BIS assessment focuses on students developing good test taking skills, planning and organising for
projects, and internalised evaluations with critical analysis skills. We see assessment as a tool for the
students to self critique rather than a tool for judgement. Our assessment revolves around an Integral framework.

Integral Human Development (Wilber, 2000) draws together a variety of human development models into one coherent system that acknowledges the thousands of researchers and developers who’s theories have been coordinated into one model. An Integral perspective looks at quadrants levels lines, states and types  (Esbjorn-Hargens, 2009) and in Integral educational approach translates that into teaching and learning experiences  (Dea, 2011)


Every experience of life travels through these four quadrants. Each of these quadrants reflects core curriculum content.  They are specified in conceptual terms within the quadrants on the diagram right.

The four quadrants interact through every experience and assessment is no exception. The assessment topic itself must reflect the experience of the four quadrants and so too will the choice of assessment tool.  We want to see how they have understood on a personal experience, group and skills/knowledge level.

The Cultural component (LL) is assessed through projects, real life experiences such as the morning meeting, fundraising, peer tutoring and whole community presentations. The students also use the
Self Directed Learning characteristics as the tools for self critique. This self critique is shared with parents biannually as a portfolio presentation, a beautiful opportunity to hear your child talk about their learning and share their interests and passions.

The Individualised component (UL UR) is assessment is based around their goals. Students share what
they are comfortable with and assessment is primarily through observation and discussion and in their portfoli presentations.

The Societal component (LR) satisfies the government requirements, grading the 8 Key Learning Areas  (KLAs) and reporting within biannual report cards as required by the Federal Government. We use a range of assessment tools that conform to standard system based testing under exam conditions (as the child becomes ready for this).

BIS students sit the year 3, 5 and 7 mandatory tests in literacy and numeracy (NAPLAN). BIS participates in NAPLAN, but NAPLAN will not change the BIS philosophy of teaching to the individual. How we compare to another school is not out priority; a positive exam experience is our goal. We do not perpare for the tests at all apart from some relaxation and discussing the format just before they start. It is just another day at BIS.


To fully appreciate the depth of an individual student understanding  it is an imperative to ensure that we use tools to gather information about a student’s learning style across accessing choices, sensory dominance preference and processing.

At BIS we use a number of key tools:

*Information gathering preferences – Gardner’s Multiple Intelligences  (Gardner, 2011)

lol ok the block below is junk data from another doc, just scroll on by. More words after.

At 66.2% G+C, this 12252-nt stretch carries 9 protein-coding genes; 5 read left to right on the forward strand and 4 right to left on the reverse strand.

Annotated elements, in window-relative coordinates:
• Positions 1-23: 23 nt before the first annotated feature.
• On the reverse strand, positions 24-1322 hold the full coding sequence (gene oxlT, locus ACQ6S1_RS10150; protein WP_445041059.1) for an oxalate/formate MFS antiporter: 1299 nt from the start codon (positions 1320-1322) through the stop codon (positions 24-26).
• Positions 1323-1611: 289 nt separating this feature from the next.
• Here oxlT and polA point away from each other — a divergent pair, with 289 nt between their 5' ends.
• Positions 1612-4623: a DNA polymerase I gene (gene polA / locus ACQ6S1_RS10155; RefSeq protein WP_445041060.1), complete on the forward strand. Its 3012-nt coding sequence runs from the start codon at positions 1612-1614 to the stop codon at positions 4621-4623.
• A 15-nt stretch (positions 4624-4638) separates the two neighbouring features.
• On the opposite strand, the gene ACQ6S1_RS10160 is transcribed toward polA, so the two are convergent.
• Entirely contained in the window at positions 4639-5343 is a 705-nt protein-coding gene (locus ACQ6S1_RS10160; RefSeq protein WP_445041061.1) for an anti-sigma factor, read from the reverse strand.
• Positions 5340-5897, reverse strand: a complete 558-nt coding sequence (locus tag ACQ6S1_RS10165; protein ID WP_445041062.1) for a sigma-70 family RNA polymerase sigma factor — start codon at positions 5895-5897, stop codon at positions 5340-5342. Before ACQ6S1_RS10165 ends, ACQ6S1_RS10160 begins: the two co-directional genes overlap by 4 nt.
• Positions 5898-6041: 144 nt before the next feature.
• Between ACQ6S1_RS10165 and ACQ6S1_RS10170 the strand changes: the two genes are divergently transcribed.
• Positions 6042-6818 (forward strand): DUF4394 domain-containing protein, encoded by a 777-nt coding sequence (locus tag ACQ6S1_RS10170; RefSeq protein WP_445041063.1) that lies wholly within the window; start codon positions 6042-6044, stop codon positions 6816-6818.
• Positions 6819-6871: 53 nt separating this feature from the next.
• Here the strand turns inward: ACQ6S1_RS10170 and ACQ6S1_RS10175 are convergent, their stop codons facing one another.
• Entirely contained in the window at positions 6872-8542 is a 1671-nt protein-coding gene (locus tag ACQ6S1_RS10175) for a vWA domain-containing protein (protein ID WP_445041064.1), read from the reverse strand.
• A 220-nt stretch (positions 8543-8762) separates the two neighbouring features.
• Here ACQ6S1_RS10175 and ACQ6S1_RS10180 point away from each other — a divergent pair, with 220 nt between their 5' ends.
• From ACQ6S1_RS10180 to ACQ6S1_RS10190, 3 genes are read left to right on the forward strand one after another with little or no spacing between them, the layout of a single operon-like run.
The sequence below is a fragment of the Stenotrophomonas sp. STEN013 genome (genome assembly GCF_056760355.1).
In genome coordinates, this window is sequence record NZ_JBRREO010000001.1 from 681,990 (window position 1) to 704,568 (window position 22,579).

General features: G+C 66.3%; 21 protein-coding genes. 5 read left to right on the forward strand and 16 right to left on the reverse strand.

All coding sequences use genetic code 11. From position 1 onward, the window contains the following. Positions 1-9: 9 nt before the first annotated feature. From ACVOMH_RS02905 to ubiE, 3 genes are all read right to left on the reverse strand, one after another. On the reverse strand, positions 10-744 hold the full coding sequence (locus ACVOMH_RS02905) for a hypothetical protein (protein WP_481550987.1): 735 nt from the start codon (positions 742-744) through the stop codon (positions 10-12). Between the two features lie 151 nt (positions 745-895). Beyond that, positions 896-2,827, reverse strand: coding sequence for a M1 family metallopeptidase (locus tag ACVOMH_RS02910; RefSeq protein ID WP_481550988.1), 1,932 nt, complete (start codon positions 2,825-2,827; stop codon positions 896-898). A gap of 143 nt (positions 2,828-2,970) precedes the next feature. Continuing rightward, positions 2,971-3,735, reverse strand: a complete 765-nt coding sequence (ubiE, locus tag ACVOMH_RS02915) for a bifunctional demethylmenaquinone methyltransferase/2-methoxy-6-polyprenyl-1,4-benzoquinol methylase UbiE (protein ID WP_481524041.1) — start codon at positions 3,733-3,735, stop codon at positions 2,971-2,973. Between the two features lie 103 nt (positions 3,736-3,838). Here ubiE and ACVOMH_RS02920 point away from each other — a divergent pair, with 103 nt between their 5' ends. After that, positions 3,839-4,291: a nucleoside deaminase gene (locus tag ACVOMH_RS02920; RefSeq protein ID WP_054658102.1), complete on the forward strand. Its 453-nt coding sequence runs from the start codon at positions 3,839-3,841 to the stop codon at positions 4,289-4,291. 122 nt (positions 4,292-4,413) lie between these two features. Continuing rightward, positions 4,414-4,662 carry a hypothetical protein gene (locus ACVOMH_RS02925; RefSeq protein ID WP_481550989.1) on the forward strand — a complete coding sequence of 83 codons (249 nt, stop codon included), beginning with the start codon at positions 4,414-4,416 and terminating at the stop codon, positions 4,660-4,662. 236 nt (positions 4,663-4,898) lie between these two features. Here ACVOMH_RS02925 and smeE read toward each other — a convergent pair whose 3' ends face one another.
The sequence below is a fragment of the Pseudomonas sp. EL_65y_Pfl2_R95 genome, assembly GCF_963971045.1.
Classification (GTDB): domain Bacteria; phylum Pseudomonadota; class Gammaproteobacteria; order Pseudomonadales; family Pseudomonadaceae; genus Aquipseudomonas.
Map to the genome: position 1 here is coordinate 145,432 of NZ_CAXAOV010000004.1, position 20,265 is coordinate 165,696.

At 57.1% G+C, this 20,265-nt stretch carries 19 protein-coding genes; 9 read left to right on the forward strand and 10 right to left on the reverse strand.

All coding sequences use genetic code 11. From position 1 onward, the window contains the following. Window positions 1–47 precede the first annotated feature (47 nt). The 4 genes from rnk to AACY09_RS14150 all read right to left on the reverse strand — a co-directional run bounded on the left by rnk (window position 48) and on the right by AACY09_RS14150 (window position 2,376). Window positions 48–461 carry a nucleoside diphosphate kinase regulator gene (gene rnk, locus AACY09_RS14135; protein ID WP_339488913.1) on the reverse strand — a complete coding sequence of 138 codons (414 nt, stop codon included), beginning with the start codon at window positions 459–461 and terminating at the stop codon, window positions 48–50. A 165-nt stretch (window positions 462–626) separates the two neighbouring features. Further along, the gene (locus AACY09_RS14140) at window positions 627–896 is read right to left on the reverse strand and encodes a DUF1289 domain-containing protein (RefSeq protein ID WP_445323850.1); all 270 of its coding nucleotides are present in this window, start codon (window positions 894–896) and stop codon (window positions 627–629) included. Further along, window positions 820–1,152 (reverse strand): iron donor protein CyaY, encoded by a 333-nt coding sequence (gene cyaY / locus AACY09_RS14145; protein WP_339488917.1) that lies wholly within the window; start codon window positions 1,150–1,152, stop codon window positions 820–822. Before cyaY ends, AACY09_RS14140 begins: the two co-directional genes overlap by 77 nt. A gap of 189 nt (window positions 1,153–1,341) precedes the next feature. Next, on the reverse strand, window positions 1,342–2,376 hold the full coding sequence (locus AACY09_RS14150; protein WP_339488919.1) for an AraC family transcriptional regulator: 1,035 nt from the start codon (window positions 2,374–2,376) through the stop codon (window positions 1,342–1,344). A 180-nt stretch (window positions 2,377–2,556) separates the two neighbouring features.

*Sensory dominance – Visual Auditory Reading Kinesthetic (VARK)  (Fleming & Baume, Issue 7.4, Nov. 2006)
*Information Processing – Let Me Learn  (Dawkins, Kottkamp, & Johnston, 2010)
These assessment tools are for diagnostic purposes, helping us understand how they are learning and to help them build skills in the types that they tend to avoid or find difficult.

Example: A student with a dominant Technical processing preference may find planning very difficult. By validating that they find it hard, helping them to find a quick and easy method to ensure planning is included in their project and giving them clear and explicit planning goals, they will find planning is no longer something they routinely fail in their assessment.

Levels of Development

Within the Integral approach is a range of developmental tools that assess a student’s developing perception and application across a range of contexts. Each one is constrained by the features of developmental theory :

*Moral Development  (Kohlberg & Charles Levine, 1983)
*Ego Development  (Loevinger, 1998)
*Faith Development  (Fowler, 1981)
*Emotional and Social Development  (Goleman, 2011)
*Self Directed Learning  (Skager, 1979-12-01)

This level of tracking allows us to see how we can target learning experiences to take advantage of the moments that the child is ready for a new perception and not introduce concepts too early or move on too fast.

Example: It is important for primary children to experience grading however according to ego development frameworks it is only when they are at a Dolphin’s level of perception that they will experience postive outcomes from knowing their grade. Big Cats and Penguins are therefore not told they are being graded, nor are they given their grade.

Process Requirements

BIS uses three key processes within its planning and these form considerations of the design of the assessment tools to capture the outcome of their learning.

*Integrated and Enrichment Learning– Multiple subjects taught and learnt in a single experience through project based assessment. Using marking criteria and grading,both self assessed and externally assessed. (Clark, 1968)   (Renzulli & Reis, 1997)

*Mastery learning – aiming for all children to achieve mastery of concepts before moving on. We use daily, weekly and end of term tests. Many different diagnostic tools are used regularly to track learning in core literacy and numeracy and ensure that students are progressing at their rate.  Dolphins are also given written tests to practice formal test taking.  (Bloom, 1994)

*Curriculum compacting – Involving pre testing and regular compacting of teaching and learning to ensure students do not repeat mastered concepts  (Rogers, 2002)


Recommmeded reading list that covers these references is available on the Curriculum page.

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